Campaign poster in Basel, Switzerland, October 2011
It’s the Canadian Thanksgiving weekend, and here we are in Switzerland with not a turkey in sight but for a few meagre slices of deli turkey – not quite the same as the usual mountain of slow-roasted turkey, stuffing and gravy. Please take note of our suffering and deprivation.
Meanwhile, here in Switzerland the current obsession is the upcoming federal election. We haven’t seen any political lawn signs – perhaps they are illegal, or maybe just not part of the common practice. Instead signs are all over the train stations, and in commercial billboards.
It may shock some of you to know that I was once in charge of designing political signs for a friend of mine who did some math on an upcoming election, realized the vote was neatly split, leaving the takings open for her.
This is not to say that I am heavily politically inclined one way or another, but it is to say that if my friend takes it upon herself to invite personal abuse in the form of holding public office, I will be there to assist her in this endeavour, however foolhardy it may be. It was foolhardy. She won, and for the next three years I had a front row seat on the public pounding she took from all quarters. Anyway, this tendency to help a friend even for a sometimes-irksome political party suggests my character has a few flaws, but loyalty to my friends is not one of them. Or maybe it is. You decide.
But the point is that ever since then I’ve taken an interest in campaign signs and the unspoken messages they deliver, which is the only way I can read them here in Switzerland as all the signs are in French, German or Italian and I haven’t got a clue what they’re saying. I’m going on visual cues alone.
One party groups its candidates on posters to resemble a family portrait, for example, placing a middle-age woman with two younger candidates who could be her adult children. Their smiling faces say “We get along with everyone. Join our family!”
Other signs seek to invoke the trustworthiness of authority, showing men who look like bankers in suits and ties. They are all vying for a post in the “Nationalrat,” which means parliament or national office – I do not have to make up this name (see above for the proof).
Very few signs are defaced, (back in B.C. our signs had an impressively short lifespan), but of even more interest is what form campaign graffiti takes here on this side of the Atlantic. Several signs have been defaced with dabs of Hitler moustaches and the word “Nazis.” It is the only type of campaign graffiti we have seen thus far.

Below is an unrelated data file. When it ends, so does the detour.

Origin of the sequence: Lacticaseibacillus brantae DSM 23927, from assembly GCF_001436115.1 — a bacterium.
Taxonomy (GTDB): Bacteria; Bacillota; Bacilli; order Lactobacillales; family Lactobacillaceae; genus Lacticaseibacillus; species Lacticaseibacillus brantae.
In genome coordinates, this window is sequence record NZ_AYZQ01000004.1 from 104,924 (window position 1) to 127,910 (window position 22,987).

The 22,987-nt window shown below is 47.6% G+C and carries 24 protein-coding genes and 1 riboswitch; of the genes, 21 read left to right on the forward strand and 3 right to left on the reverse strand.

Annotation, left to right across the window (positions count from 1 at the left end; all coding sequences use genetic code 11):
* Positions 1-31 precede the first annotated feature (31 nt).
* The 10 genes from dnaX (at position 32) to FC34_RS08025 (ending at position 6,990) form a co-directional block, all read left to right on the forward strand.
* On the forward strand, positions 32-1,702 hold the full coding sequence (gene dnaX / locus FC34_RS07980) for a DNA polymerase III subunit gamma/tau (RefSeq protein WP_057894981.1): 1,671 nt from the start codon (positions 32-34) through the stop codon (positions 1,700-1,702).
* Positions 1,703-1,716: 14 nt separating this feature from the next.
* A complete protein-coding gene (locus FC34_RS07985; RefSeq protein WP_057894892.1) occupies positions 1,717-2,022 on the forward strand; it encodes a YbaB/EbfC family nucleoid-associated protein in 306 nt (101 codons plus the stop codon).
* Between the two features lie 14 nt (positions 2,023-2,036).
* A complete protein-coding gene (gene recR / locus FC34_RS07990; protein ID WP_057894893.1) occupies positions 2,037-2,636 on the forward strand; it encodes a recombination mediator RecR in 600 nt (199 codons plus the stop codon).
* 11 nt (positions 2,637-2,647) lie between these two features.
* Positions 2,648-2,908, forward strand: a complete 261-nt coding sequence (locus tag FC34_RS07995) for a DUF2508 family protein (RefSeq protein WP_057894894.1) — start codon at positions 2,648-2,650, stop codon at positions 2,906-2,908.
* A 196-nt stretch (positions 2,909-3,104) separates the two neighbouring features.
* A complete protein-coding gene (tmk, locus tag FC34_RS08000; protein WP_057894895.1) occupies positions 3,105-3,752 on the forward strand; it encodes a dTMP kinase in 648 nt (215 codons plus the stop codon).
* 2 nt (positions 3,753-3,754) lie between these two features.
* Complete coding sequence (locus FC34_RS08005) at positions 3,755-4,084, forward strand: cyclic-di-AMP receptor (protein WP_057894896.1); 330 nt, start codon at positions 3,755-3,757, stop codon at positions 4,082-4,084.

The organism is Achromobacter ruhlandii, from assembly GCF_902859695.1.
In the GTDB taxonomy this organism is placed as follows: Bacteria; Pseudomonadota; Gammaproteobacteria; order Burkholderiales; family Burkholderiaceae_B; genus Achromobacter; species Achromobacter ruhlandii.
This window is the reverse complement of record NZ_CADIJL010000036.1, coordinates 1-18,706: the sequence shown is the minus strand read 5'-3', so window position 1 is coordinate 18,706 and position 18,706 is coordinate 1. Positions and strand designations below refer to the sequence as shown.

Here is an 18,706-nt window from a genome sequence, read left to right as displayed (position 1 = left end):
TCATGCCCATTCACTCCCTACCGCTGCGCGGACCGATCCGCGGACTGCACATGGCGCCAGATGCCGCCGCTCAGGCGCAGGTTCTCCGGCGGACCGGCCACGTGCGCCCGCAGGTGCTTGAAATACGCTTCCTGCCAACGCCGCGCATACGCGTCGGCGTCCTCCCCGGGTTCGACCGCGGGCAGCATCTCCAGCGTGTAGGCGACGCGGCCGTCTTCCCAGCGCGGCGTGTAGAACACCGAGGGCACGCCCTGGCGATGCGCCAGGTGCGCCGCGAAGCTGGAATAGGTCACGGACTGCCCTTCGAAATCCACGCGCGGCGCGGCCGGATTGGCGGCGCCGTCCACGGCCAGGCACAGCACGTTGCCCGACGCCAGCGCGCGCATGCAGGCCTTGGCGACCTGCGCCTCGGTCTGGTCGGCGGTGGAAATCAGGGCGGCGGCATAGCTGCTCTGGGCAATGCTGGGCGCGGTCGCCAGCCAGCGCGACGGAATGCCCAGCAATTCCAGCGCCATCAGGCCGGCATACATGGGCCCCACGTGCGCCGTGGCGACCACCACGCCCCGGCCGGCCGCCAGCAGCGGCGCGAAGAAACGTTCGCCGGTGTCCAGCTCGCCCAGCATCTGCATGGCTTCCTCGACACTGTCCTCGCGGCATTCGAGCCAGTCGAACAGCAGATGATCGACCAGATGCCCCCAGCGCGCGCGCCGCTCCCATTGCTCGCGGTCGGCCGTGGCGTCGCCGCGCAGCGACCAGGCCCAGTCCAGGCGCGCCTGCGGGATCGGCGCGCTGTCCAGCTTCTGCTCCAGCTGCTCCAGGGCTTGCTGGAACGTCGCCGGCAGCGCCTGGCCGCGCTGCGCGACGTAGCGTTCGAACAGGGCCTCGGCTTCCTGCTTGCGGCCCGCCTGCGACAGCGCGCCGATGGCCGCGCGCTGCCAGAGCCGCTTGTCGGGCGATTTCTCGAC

Nazis are an odd fringe group in North America. I once interviewed a Washington State Nazi party leader that plans to take over Vancouver and turn it into an all-white state, prompting me to ask him, “Have you been to Vancouver lately? You really have your work cut out for you.” Later, I informed an Indo-Canadian friend of mine of the white-supremacist intentions for that city. She laughed and said, “We already own Vancouver!” Neither of us took the man seriously, but over here, the mention of Nazis is a different thing altogether, carrying ominous tones. Elderly Swiss citizens remember standing guard at the border, readying for a possible German invasion. And so this must be the ultimate insult to Swiss candidates – to be likened to Nazis.
How much truth is there in rhetoric? Right-wing parties are typically referred to as Nazis while left-wing parties are Stalinists. Even my friend who won political office was accused of being a Nazi – a tag that was both at once repugnant, and hilarious for the fact that it could not have been further from the truth.
We’re still several weeks away from the election. This is Switzerland, the land of the orderly and neat, so I don’t expect much in the way of excitement, but then who knows? This continent’s history is palpable even today.
Addendum: A turkey part was located at a nearby grocery store. In keeping with Canadian custom, it has been consumed.